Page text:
Participants who completed all items on both the pretests and posttests were included in the study, resulting in 1,392 participants from 15 countries. Of the 1,392 participants, only 735 provided descriptive information. For those participants, 431 were female (59%) and 304 were male (41%). The age range of participants was 17 to 75 years with a mean age of 36 years. The education of participants ranged from elementary school to doctoral (PhD) and professional degrees (MD and JD). There were 14 participants reporting only an elementary school level of education (2%), 150 with high school (20%), 151 with a 2-year degree (21%), 310 with a 4-year degree (42%), 99 with a master’s degree (13%), and 11 with a PhD or professional degree (1%). Given that trainings were conducted in countries within North America, Africa, Asia, and the Middle East, the data included a diverse range of participants in terms of nationality.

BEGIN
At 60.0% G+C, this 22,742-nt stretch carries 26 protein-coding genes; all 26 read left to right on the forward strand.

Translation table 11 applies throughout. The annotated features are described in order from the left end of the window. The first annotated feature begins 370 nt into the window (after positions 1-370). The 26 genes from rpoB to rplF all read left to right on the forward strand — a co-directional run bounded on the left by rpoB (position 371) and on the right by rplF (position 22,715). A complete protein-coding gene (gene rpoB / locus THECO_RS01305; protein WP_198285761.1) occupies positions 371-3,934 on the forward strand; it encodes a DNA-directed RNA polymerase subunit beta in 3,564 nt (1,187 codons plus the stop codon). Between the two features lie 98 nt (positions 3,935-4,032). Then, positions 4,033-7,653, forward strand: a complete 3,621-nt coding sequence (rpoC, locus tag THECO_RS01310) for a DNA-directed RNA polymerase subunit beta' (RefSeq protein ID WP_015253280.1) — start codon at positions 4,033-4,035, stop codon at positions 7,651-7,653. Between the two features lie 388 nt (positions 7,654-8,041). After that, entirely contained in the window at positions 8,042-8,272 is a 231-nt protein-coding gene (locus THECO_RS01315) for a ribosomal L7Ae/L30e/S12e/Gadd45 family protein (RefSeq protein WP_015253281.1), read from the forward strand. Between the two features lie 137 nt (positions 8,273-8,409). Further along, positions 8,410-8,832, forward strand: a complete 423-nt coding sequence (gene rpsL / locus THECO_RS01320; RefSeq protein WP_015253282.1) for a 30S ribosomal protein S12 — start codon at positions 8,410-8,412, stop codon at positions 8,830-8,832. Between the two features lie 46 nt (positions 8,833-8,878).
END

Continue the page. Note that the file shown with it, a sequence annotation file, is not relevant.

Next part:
Research Questions

There were two primary questions investigated in this study. The questions were prompted by a desire to better understand the effectiveness of the MHF trainings: (1) Does the MHF program training significantly increase overall knowledge of mental health facilitation from pretest to posttest evaluation for participants? and (2) How does performance on the pretest, or initial mental health knowledge, affect possible training gains made between pretest and posttest scores for the participants?


Data Preparation